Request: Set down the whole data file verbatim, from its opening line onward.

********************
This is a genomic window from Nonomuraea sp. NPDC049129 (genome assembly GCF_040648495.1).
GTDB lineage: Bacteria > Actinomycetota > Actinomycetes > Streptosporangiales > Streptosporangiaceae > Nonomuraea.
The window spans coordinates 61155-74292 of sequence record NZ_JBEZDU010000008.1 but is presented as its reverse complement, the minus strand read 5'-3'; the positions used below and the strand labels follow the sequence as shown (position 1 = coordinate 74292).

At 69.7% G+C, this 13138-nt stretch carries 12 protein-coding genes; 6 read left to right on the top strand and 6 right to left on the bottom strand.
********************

This is a genomic window from Nonomuraea sp. NPDC049129 (genome assembly GCF_040648495.1).
GTDB lineage: Bacteria > Actinomycetota > Actinomycetes > Streptosporangiales > Streptosporangiaceae > Nonomuraea.
The window spans coordinates 61155-74292 of sequence record NZ_JBEZDU010000008.1 but is presented as its reverse complement, the minus strand read 5'-3'; the positions used below and the strand labels follow the sequence as shown (position 1 = coordinate 74292).

At 69.7% G+C, this 13138-nt stretch carries 12 protein-coding genes; 6 read left to right on the top strand and 6 right to left on the bottom strand.